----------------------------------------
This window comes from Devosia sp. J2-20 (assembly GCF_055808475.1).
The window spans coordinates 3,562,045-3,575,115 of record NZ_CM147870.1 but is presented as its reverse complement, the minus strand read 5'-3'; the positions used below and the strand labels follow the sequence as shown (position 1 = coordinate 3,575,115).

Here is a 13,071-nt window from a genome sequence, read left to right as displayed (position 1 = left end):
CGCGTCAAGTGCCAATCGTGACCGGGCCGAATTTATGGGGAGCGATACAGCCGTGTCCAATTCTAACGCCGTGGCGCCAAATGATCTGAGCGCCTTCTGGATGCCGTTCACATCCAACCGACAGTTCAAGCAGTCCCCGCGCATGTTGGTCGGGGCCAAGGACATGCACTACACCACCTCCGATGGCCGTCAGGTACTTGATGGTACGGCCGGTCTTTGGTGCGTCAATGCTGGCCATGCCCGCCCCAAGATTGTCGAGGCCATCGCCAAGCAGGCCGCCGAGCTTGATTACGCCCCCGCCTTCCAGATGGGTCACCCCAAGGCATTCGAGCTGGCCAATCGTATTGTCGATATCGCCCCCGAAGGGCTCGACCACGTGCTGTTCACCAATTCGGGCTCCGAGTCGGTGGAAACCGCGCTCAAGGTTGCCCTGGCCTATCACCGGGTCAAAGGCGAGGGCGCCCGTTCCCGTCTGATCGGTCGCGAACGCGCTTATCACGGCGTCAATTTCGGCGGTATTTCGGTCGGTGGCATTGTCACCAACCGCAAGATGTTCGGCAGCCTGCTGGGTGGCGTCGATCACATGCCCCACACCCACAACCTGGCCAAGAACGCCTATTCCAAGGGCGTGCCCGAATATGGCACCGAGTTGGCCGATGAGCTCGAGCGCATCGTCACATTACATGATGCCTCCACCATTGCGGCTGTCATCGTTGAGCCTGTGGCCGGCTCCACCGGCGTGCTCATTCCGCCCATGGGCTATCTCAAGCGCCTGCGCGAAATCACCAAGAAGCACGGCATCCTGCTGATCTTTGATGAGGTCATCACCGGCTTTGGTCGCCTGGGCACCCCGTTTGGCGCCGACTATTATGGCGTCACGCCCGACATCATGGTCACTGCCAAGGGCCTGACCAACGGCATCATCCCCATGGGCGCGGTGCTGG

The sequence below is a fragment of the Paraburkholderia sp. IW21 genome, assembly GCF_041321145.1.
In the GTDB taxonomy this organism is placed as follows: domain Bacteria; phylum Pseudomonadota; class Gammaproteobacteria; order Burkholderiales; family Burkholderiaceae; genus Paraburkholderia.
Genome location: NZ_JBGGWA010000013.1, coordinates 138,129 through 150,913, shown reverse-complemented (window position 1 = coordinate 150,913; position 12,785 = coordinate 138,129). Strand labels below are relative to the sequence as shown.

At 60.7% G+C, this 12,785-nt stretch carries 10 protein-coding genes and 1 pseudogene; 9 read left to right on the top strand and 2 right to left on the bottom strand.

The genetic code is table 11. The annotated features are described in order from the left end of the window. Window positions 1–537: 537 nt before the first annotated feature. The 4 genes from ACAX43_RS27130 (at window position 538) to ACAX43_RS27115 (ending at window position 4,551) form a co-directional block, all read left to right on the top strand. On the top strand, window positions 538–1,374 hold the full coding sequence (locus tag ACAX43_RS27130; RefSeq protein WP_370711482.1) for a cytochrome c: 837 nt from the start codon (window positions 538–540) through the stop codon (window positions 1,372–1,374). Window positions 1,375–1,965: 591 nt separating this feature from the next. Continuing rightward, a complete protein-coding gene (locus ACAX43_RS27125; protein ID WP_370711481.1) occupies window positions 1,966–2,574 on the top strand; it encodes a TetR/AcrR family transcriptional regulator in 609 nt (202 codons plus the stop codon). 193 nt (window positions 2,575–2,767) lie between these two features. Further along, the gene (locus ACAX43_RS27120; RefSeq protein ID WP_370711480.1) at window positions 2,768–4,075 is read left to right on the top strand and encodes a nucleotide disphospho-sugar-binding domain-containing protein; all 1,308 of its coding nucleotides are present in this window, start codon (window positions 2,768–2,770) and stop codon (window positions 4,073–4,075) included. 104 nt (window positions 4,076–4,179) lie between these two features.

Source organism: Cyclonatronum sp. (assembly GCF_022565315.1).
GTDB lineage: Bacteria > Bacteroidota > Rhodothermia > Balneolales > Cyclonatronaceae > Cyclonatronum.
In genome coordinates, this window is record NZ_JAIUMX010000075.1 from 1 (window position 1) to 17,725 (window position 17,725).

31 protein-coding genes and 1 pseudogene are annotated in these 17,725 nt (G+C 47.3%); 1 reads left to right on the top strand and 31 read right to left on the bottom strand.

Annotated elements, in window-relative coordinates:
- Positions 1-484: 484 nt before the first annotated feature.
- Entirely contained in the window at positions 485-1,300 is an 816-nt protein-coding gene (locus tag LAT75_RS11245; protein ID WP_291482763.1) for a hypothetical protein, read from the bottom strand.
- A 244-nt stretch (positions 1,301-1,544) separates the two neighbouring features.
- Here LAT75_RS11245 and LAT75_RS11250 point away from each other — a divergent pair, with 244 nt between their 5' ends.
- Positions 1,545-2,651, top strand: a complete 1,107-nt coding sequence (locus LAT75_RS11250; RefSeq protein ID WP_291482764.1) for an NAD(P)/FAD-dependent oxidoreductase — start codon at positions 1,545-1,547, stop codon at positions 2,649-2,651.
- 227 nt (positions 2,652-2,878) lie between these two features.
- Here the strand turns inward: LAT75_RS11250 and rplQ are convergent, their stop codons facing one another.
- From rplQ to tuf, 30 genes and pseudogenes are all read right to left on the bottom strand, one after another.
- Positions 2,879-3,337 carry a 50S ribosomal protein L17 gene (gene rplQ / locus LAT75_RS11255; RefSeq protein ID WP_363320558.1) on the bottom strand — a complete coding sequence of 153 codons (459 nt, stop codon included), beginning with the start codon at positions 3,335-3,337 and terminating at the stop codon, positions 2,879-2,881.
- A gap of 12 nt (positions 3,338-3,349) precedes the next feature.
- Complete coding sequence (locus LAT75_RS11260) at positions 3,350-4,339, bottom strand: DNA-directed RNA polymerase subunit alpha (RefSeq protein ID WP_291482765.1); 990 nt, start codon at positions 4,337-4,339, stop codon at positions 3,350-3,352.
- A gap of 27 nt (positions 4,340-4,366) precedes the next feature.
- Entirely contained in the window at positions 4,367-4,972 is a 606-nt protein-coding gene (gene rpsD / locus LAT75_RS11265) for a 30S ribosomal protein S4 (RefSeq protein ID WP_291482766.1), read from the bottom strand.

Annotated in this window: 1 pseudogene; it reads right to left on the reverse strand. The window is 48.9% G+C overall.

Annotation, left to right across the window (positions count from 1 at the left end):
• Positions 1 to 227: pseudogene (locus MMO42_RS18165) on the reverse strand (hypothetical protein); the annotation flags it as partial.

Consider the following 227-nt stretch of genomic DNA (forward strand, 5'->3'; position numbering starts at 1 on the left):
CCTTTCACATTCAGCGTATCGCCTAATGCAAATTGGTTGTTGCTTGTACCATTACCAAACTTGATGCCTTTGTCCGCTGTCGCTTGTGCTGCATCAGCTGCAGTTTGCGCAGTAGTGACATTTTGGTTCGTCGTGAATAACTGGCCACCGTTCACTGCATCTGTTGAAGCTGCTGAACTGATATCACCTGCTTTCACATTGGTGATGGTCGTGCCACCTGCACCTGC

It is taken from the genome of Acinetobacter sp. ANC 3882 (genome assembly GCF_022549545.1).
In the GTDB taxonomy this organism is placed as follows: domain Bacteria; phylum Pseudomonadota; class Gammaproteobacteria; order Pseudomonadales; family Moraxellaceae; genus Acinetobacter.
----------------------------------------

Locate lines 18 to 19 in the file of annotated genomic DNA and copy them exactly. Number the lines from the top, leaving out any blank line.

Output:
- Here LAT75_RS11245 and LAT75_RS11250 point away from each other — a divergent pair, with 244 nt between their 5' ends.
- Positions 1,545-2,651, top strand: a complete 1,107-nt coding sequence (locus LAT75_RS11250; RefSeq protein ID WP_291482764.1) for an NAD(P)/FAD-dependent oxidoreductase — start codon at positions 1,545-1,547, stop codon at positions 2,649-2,651.